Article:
This year I’ve heard great stories from San Francisco, Chicago, Brooklyn and elsewhere of little bands of Episcopalians taking Ash Wednesday ashes to the streets. Sunday after Ash Wednesday, visiting at St. Lydia’s Dinner Church, I heard the writer of the blog, Bleak Theology, telling his story of first meeting the congregation a year ago Ash Wednesday and this year joining in imposing ashes at the Union/Pacific Subway Station in Brooklyn. Read more about Remember you are dust...
After forty years of asking people to try and reflect on new ways of practicing church, I’m still loving helping our gathered communities discover fresh ways to do this, to be church, to gather openly in Jesus’ presence inviting all in, but this visit to Scotland, seeing how my daughter is making her life without church community, sensing how common that is among her friends and colleagues, seeing Britain’s empty or repurposed churches (a bar, a warehouse, an urban club, subdivided into housing), I sense an inkling of a future of loss; so much that we love and hope to hold on to is dying. Read more about Part 2: Iona, martyrs on the beach and falling in love
I first met Donald Schell on the mat of the dojo on Clement Street in San Francisco where we both began practicing aikido almost thirty years ago. As the years went by, I heard about his work as a rector in a local Episcopal church on Gough Street, and then about the exciting work of building St. Gregory of Nyssa, on Potrero Hill, an extraordinary church designed to provide space for the congregation to move and dance and sing during the service, with portraits of dancing saints Read more about Interview with Donald Schell: Risking Song
I’m thinking our annual year-end collision of Thanksgiving and Advent’s apocalyptic, last judgment readings just might be a happy or blessed accident. Reflecting on our experience of beginnings and endings, praying to find God present in both, we can’t escape the territory of personal and human crisis, fearful and hopeful imagination, and our faithful practice when we see that things we’ve counted on will certainly pass away. Read more about The Three Trees and the End of the World
Through the run-up to the 1960 election our evangelical church pastor warned us repeatedly that if America elected a Roman Catholic president he would be taking orders from the Vatican. Catholics, he said, had to obey the Pope, so they weren’t like us Christians who acknowledged no authority but the Bible. He explained all this repeatedly to adult groups, to our youth group, and to the whole congregation gathered for Wednesday evening potluck (after we’d sung The Doxology but before he said grace over the meal). Whenever he’d say this, he’d also point out that he wasn’t saying it from the pulpit, which, he said, would have been bringing religion into politics the way Martin Luther King did; and no, we didn’t do that. Read more about Stories #1: Who gets to say who we sit with?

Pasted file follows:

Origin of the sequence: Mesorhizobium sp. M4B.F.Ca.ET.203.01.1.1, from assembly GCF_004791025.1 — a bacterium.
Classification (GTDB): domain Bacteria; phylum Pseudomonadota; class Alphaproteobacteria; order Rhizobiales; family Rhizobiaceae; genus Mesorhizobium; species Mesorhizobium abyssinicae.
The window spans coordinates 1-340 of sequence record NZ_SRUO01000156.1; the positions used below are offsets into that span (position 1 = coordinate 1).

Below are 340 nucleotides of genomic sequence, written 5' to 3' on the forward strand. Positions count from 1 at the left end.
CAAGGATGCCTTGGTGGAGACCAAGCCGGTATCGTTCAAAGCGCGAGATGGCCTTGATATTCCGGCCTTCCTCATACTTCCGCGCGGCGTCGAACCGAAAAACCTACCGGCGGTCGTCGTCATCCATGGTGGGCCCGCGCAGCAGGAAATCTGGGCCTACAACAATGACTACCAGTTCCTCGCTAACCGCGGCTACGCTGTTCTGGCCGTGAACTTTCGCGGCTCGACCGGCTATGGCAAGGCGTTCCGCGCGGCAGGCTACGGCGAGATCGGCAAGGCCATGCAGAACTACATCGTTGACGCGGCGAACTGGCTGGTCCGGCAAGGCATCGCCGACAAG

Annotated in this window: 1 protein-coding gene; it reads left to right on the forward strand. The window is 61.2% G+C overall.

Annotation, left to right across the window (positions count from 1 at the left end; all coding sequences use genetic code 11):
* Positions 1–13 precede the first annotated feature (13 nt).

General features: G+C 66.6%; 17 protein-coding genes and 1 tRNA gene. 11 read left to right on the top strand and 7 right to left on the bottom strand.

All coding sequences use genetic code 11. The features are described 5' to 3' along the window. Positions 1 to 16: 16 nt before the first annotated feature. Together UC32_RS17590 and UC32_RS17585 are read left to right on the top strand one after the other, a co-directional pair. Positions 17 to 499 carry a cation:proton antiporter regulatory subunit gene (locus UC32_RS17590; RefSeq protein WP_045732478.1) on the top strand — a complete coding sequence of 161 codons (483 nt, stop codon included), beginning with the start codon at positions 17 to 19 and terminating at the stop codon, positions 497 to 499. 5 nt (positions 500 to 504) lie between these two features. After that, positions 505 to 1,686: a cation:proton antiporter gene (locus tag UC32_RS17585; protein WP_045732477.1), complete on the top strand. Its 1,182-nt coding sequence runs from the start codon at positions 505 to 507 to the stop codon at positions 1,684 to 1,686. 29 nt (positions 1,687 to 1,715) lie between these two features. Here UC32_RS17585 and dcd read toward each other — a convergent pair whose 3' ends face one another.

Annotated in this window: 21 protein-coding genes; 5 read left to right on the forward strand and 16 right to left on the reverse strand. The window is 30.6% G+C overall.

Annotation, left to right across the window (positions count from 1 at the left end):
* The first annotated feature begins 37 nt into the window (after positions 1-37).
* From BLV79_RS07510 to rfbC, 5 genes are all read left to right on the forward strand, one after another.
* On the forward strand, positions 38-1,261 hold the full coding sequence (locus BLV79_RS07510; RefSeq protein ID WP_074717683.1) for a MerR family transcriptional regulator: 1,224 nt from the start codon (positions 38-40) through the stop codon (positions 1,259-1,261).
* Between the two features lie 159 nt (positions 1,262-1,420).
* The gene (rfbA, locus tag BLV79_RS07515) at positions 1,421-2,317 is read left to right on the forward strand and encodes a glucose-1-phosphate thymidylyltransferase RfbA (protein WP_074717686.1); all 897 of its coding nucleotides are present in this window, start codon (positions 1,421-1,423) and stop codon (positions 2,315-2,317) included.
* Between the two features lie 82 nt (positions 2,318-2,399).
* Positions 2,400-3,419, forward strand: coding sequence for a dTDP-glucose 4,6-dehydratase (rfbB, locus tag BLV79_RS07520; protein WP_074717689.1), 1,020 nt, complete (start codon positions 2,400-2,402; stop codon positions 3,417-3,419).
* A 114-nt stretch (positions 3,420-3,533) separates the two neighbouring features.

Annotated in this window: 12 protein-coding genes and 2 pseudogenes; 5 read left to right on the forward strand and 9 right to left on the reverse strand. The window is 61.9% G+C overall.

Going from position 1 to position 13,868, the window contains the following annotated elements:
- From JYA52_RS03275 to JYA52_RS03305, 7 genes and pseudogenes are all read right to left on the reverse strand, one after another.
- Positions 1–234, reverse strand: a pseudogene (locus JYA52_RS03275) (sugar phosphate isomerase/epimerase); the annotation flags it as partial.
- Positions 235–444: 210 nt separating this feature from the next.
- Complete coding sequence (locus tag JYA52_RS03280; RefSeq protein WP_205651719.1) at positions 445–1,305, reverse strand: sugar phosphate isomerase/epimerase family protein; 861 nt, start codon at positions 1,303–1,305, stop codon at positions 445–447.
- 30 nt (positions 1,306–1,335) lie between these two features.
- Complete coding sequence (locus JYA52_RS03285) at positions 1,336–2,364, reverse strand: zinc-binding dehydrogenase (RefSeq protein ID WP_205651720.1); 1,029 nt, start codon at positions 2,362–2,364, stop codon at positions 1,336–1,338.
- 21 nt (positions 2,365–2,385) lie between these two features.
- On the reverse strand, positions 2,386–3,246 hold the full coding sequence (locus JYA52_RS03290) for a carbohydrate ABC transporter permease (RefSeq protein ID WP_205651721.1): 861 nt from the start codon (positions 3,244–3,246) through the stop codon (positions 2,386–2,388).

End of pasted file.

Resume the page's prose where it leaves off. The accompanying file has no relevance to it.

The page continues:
My Uncle Ted was a Presbyterian lay missionary in Cameroon. He wasn’t actually my uncle. He’d been married to my great aunt and she died in Cameroon. He was one of those “uncles” who redefine family, an old, old friend of my living grandmother and the grandfather I never knew, an avuncular teacher and inspiration to all of us. I was proud to claim him for a relative. Read more about Stories #2: Who calls us to the table?
I’ll begin this concluding essay by saying where I meant the meandering path of the two previous essays to lead. I’m thinking of our church’s divorce story, our independence from Rome, as family story. And I’m seeing something in it that I’d never noticed, in a small event in 1532, that leads me to wonder whether Episcopal Church’s 2012 reorganization should include eliminating any separate “House of Bishops” Read more about Stories #3: Surprise gift from our Anglican divorce story
If what we’re up to when we gather to do church matters to humanity and the world we live in, we should be able to tell people what we’re doing and make sense to them without coercing their agreement (or silence) by us invoking our belief system and grand theological language that even we can’t explain without using more grand theological language. Read more about Just What is Church For?
The Spring 2012 Anglican Theological Review (Volume 94 - Number 2) has several articles which are of interest for preparation for the General Convention. Particularly the three articles by Ruth Meyers, Donald Schell and Thomas Breidenthal, which share reflections based on three presentations made at a special forum on the open table (or open communion) at St. Patrick’s Episcopal Church in Dublin, Ohio, on October 29, 2011. This program is part of the work of the Faith in Life Commission of the Diocese of Southern Ohio, intended to foster theological and ethical reflection among Episcopalians and their ecumenical and interfaith partners. Read more about Spring Edition of the Anglican Theological Review Available
What happened? Why did so many in the church suddenly and swiftly move from limiting the eucharist to only those who are baptized Christians to making it available to all who choose to receive? And what are we saying, to ourselves and non-Christians, in these differing invitations? Read more about New Book from Leader Resources "Water, Bread and Wine"
To my surprise, a couple of events in the past week had me thinking freshly about the Ascension. And to write about them coherently I need to make a couple of confessions. Read more about Ascension to the Right Hand of God? Where?
Christmas Pageant Workshop participant Kirsten Snow Spalding shares her insights and experiences about All Saints Company's pedagogy in action. Read more about Improvisation & The Art of Becoming a Full Participant